Dessaulles was a member of the annexationist movement. In 1850 and 1851 he set out his position in L’Avenir and in the pamphlet Six lectures sur l’annexion du Canada aux États-Unis (Montréal, 1851). At the outset he asked, “What country are you from?” Observing his contemporaries’ desire for national independence and the progress made toward sovereignty, he took note of the end of British protectionism, which signalled “the hour of separation” and of “the new direction for business.” These lectures were in fact a “detailed critique of the monarchical colonial government” compared to the American institutions that he so greatly admired. It was as a French Canadian that Dessaulles (under the pseudonym Anti-Union) had spoken out against maintaining the union of Upper and Lower Canada. But it was as a liberal, concerned about prosperity and individual liberties, that he came out in favour of the annexation of Lower Canada to the United States.
A seigneur although an admirer of the American republic, Dessaulles had to explain his position on the seigneurial question, which he did in L’Avenir in April 1850. He acknowledged the people’s right to change institutions, though certain grievances concerning seigneurial tenure seemed to him ill founded He reminded his readers that private property is a matter of natural right and that the minority has rights, and he stressed that the system could only be changed with full compensation to owners.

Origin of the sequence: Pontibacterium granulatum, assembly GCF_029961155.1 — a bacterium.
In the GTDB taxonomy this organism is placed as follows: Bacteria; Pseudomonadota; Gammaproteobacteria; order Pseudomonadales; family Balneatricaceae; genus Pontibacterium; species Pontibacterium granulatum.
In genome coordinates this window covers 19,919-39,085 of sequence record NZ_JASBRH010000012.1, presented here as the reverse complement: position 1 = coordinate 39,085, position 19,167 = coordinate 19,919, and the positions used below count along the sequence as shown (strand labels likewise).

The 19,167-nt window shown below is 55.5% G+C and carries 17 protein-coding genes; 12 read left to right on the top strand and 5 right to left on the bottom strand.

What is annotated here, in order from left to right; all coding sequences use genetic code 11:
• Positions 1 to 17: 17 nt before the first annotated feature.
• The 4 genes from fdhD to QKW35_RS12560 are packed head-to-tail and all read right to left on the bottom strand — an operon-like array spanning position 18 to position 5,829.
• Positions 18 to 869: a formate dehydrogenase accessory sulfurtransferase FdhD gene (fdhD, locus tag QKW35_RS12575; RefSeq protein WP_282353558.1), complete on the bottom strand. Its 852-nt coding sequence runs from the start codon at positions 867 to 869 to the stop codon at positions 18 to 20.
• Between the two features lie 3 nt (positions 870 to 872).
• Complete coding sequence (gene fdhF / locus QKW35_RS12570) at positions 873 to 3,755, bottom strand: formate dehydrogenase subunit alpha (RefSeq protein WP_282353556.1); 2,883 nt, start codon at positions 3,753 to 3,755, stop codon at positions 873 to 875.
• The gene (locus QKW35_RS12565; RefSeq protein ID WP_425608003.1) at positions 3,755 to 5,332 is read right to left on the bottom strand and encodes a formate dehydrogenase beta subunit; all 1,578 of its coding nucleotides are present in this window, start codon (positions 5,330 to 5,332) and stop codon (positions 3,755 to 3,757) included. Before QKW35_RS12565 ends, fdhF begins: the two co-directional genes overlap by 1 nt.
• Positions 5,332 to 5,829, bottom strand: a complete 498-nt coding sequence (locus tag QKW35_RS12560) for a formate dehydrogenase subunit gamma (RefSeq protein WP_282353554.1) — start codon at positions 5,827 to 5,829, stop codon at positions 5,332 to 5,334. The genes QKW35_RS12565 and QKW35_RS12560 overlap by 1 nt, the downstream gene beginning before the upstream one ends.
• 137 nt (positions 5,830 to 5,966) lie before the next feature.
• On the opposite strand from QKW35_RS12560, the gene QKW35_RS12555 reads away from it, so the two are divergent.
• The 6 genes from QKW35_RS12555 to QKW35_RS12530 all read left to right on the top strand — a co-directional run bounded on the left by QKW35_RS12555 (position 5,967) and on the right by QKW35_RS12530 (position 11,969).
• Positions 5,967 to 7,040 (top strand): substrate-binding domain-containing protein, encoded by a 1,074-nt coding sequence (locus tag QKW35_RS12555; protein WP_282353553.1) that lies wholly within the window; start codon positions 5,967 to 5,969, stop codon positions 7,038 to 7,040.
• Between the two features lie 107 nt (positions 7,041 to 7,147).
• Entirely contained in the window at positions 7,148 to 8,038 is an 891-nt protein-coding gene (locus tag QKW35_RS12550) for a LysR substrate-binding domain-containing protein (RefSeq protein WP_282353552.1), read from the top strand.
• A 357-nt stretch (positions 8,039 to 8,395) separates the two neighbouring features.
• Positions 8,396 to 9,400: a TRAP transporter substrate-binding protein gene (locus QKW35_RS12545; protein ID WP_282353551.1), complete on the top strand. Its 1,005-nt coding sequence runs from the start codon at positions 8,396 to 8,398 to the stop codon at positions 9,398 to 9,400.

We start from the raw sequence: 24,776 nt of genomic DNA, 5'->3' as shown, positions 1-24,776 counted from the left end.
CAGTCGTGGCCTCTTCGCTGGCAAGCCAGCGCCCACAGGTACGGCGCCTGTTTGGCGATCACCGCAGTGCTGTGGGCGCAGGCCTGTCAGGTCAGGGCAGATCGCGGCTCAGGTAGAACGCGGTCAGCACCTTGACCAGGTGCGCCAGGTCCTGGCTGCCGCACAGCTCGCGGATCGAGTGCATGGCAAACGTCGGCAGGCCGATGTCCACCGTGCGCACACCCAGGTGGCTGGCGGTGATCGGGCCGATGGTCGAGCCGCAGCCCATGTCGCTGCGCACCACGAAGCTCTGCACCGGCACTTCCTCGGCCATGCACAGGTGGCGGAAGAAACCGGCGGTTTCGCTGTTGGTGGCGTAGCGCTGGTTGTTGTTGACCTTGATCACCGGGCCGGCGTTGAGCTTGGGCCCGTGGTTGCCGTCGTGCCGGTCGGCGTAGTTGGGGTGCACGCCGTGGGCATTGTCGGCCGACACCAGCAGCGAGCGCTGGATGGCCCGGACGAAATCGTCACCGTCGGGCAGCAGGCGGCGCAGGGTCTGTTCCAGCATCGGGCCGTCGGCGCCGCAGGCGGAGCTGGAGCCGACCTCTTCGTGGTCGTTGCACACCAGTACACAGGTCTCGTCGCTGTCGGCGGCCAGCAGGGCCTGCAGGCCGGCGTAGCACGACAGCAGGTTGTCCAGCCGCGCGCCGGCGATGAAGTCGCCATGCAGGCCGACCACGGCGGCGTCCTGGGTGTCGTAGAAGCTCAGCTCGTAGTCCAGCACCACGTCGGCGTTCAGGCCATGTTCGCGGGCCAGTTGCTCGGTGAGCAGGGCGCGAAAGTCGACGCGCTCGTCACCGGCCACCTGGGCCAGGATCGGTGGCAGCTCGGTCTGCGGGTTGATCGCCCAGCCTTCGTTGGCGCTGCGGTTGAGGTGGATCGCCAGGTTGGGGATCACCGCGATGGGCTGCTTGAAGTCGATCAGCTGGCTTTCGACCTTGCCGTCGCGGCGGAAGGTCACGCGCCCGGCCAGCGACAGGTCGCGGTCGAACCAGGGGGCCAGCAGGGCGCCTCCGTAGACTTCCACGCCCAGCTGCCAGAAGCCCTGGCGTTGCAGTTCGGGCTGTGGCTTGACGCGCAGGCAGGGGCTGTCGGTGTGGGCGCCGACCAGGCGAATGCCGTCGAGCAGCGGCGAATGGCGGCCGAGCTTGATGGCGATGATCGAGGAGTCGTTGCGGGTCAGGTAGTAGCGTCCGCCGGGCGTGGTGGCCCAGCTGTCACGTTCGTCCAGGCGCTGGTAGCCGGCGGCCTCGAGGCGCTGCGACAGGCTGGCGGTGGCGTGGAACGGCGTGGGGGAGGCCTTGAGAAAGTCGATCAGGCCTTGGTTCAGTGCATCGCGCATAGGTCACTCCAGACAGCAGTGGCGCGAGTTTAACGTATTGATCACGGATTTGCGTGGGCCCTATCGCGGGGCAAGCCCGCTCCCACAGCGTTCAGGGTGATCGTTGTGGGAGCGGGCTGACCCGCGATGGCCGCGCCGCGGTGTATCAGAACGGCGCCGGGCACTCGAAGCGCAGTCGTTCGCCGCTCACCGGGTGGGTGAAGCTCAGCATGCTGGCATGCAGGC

In January 1852 the Montreal paper Le Pays, financed by Édouard-Raymond Fabre* and founded to defend the cause of the “true democrats in Canada,” was launched. Dessaulles joined it for a few months as editor, along with Louis Labrèche-Viger*.
While continuing his duties as mayor and seigneur of Saint-Hyacinthe, and lecturer at the local mechanics’ institute and the Institut Canadien, in the autumn of 1854 Dessaulles again ventured into provincial politics, this time as a candidate in Bagot. He was defeated by a narrow margin, 922 votes to 897. In six of the eight parishes in his riding he had won, but in Saint-Hugues and Sainte-Hélène (Sainte-Hélène-de-Bagot) he had come up against the influence of parish priest Louis-Misaël Archambault. Archambault figures in the “Cahier de notes (1852–1874)” that Dessaulles kept on the clergy. It contains, in alphabetical order by name (with dates, places, and sources), two kinds of information: “facts” about instances of clerical influence being used against liberals, and “facts” about the relations of priests with women. Dessaulles would later say, “One can almost always unhesitatingly deduce from rabid political sermons [against the liberals] the dubious morals of their authors.”